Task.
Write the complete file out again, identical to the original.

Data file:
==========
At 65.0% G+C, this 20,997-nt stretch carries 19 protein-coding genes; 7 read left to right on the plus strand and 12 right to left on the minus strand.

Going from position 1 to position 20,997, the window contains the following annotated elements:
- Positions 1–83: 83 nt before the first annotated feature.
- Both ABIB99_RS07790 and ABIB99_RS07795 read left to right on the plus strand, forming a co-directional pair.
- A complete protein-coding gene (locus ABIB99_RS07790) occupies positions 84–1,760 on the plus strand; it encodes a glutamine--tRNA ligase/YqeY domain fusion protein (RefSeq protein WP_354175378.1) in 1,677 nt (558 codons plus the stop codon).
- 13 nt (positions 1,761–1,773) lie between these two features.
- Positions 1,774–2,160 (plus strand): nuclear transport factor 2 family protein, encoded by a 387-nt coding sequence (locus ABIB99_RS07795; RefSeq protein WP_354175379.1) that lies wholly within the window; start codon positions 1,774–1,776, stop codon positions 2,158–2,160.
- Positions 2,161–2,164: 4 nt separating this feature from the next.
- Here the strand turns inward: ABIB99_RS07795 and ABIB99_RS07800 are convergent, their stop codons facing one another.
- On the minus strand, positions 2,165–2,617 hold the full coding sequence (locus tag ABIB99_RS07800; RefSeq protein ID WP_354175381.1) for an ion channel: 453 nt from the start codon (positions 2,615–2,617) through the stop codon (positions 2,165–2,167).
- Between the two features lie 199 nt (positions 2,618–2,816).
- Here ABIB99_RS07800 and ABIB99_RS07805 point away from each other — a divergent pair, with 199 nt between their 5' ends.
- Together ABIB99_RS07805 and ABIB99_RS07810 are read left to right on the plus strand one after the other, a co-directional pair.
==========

At 65.0% G+C, this 20,997-nt stretch carries 19 protein-coding genes; 7 read left to right on the plus strand and 12 right to left on the minus strand.

Going from position 1 to position 20,997, the window contains the following annotated elements:
- Positions 1–83: 83 nt before the first annotated feature.
- Both ABIB99_RS07790 and ABIB99_RS07795 read left to right on the plus strand, forming a co-directional pair.
- A complete protein-coding gene (locus ABIB99_RS07790) occupies positions 84–1,760 on the plus strand; it encodes a glutamine--tRNA ligase/YqeY domain fusion protein (RefSeq protein WP_354175378.1) in 1,677 nt (558 codons plus the stop codon).
- 13 nt (positions 1,761–1,773) lie between these two features.
- Positions 1,774–2,160 (plus strand): nuclear transport factor 2 family protein, encoded by a 387-nt coding sequence (locus ABIB99_RS07795; RefSeq protein WP_354175379.1) that lies wholly within the window; start codon positions 1,774–1,776, stop codon positions 2,158–2,160.
- Positions 2,161–2,164: 4 nt separating this feature from the next.
- Here the strand turns inward: ABIB99_RS07795 and ABIB99_RS07800 are convergent, their stop codons facing one another.
- On the minus strand, positions 2,165–2,617 hold the full coding sequence (locus tag ABIB99_RS07800; RefSeq protein ID WP_354175381.1) for an ion channel: 453 nt from the start codon (positions 2,615–2,617) through the stop codon (positions 2,165–2,167).
- Between the two features lie 199 nt (positions 2,618–2,816).
- Here ABIB99_RS07800 and ABIB99_RS07805 point away from each other — a divergent pair, with 199 nt between their 5' ends.
- Together ABIB99_RS07805 and ABIB99_RS07810 are read left to right on the plus strand one after the other, a co-directional pair.